One study that looked into the psychosocial challenges of living with diabetes found an inverse relationship between diabetes tech and the level of support received. While, overall, increased use of technology such as pumps and CGMs resulted in better control, partners of diabetics reported that they became less involved and even felt excluded from their partner’s treatment after higher-tech devices were introduced.
Fear and Anxiety About the Future
For many adults with diabetes, fear of complications, especially long-term problems like neuropathy and vision impairment, are motivators to keep tight control. However, for many people, these fear-tactics, while often still used by doctors, can have a very negative impact on their diabetes management. The anxiety brought on by thoughts of a bleak future is more than enough to overwhelm them, especially if they already feel that they don’t have the power to prevent it. This can lead to the avoidance of healthy diabetic habits as a means to avoid the anxiety associated with them.
Adult T1Ds Need Specialized Support
With so many challenges facing adults with T1D, it is that much more important that we find ways to better support ourselves and seek support from those around us.
Spouses and Family
Study after study has singled out family support as one of the largest factors contributing to the success of adolescents with diabetes. It should come as no surprise that this remains true even as a diabetic grows up and leaves the house.
Whether your family support is a parent, friend, or spouse, it is important that you talk with them openly about the challenges you are facing with your diabetes.
But even beyond that, you need to find a way to communicate what kind of support will be most beneficial to you.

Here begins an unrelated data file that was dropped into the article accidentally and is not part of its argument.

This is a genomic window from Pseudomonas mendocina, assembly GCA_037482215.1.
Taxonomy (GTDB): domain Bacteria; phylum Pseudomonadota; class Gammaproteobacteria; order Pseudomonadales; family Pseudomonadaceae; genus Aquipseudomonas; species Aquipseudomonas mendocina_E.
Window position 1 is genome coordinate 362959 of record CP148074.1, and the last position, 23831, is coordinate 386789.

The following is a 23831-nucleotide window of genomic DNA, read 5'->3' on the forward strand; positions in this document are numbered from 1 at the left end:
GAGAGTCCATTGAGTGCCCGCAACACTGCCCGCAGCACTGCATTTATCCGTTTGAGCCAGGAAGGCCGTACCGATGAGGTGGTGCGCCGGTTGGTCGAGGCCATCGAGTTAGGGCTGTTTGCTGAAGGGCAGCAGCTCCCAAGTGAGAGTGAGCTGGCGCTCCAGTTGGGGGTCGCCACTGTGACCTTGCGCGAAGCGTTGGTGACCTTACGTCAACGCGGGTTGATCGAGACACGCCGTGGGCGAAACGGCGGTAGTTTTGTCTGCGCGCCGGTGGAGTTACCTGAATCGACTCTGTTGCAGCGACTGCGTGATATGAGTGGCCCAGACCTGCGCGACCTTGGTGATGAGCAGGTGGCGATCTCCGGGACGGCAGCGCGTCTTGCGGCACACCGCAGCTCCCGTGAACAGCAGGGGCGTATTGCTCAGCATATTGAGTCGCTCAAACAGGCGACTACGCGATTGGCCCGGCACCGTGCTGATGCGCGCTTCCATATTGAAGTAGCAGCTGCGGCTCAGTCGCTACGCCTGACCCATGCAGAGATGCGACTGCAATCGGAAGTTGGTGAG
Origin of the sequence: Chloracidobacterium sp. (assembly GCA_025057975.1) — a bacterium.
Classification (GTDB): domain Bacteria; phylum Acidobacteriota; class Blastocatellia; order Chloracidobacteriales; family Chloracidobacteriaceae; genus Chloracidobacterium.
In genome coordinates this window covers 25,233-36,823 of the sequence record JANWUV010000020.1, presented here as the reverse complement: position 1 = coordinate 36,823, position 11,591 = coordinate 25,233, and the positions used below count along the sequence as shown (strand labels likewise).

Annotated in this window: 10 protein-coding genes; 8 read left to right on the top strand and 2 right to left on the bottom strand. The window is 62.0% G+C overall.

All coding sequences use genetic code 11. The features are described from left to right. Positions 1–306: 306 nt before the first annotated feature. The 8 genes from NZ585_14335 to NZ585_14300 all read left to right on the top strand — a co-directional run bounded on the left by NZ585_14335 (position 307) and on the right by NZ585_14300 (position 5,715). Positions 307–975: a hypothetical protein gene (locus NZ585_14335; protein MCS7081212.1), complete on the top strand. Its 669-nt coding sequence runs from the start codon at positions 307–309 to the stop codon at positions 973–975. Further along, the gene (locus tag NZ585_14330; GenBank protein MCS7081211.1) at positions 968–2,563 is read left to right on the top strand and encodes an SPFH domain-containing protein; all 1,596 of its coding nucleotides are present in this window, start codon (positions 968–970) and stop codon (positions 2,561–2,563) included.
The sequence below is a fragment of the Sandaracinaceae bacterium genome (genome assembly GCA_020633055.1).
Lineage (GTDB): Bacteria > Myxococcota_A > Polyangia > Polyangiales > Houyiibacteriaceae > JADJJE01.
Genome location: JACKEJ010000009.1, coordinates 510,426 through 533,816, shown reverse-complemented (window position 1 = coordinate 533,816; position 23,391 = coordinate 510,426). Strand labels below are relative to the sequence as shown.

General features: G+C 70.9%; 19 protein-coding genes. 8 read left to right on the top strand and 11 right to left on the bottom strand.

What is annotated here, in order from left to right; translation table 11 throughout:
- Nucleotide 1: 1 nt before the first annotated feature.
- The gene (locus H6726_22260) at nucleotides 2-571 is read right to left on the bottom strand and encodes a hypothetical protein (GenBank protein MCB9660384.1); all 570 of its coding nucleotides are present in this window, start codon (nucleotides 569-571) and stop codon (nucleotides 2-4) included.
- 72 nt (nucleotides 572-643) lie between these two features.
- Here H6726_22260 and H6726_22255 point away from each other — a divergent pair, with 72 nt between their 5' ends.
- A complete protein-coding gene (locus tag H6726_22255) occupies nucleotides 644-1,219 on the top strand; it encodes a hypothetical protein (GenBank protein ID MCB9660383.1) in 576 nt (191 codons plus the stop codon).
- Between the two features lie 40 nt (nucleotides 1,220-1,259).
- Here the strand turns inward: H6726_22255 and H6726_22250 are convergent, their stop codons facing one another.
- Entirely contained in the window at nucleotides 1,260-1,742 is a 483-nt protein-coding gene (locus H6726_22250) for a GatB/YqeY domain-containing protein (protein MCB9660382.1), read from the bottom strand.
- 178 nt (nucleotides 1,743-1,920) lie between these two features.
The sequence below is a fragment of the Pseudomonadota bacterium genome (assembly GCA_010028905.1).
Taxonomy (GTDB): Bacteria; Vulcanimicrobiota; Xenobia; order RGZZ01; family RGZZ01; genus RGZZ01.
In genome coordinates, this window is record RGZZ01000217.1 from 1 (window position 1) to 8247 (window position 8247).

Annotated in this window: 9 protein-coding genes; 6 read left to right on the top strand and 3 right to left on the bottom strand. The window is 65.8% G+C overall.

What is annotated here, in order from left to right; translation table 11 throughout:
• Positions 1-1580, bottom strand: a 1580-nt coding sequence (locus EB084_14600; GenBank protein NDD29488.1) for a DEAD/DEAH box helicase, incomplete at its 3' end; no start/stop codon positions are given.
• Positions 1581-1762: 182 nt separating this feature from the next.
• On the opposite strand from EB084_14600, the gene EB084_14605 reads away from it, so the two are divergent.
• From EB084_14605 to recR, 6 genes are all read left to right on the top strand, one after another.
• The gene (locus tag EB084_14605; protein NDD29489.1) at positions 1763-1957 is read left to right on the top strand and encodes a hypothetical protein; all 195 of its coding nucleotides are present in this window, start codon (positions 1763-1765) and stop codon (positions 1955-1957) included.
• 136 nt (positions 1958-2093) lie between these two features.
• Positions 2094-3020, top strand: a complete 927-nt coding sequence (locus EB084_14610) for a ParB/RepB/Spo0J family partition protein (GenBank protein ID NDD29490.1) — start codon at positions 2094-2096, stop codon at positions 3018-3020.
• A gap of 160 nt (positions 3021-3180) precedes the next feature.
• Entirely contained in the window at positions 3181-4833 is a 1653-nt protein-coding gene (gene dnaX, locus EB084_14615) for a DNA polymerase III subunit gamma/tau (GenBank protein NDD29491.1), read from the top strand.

If you prefer to handle your condition alone, you may still find yourself feeling abandoned if your family does not step up to help when you are sick or dealing with an especially hard week at work. On the flip side, you may like feeling that your family is always watching out for you, but find their constant “checking in” to be patronizing. In any case, communicating your needs and preferences upfront is the only way to avoid these conflicts.
Changing Life Situations
For friends and family of PWDs, it is especially important to remember that diabetes is a full-time job. It doesn’t get suddenly easier to manage just because there is a newborn in the house or because of a promotion at work.
When changes occur and challenges arise, that’s when a diabetic needs the most support. You may not be able to take over their diabetes management, but any help you can offer — babysitting, cleaning the house, picking up groceries — will free up time for them to give their diabetes some much-needed attention.
Lastly, don’t underestimate the power of the community. Whether you are an adult who has just been diagnosed or someone who has lived with this for half a century, having other diabetics to talk to is immensely beneficial. No amount of communicating with your spouse or mother about what you’re going through will ever be as powerful as talking to someone who knows exactly how you’re feeling.
If you’re one of the 80% of adult diabetics struggling to meet your goals, just remember, you don’t have to go at it alone. In addition to your family, friends, and doctor, there are literally millions of people just like you in the world. They know all the challenges that come with “adulting” with diabetes, and just like you, they would love someone to talk to.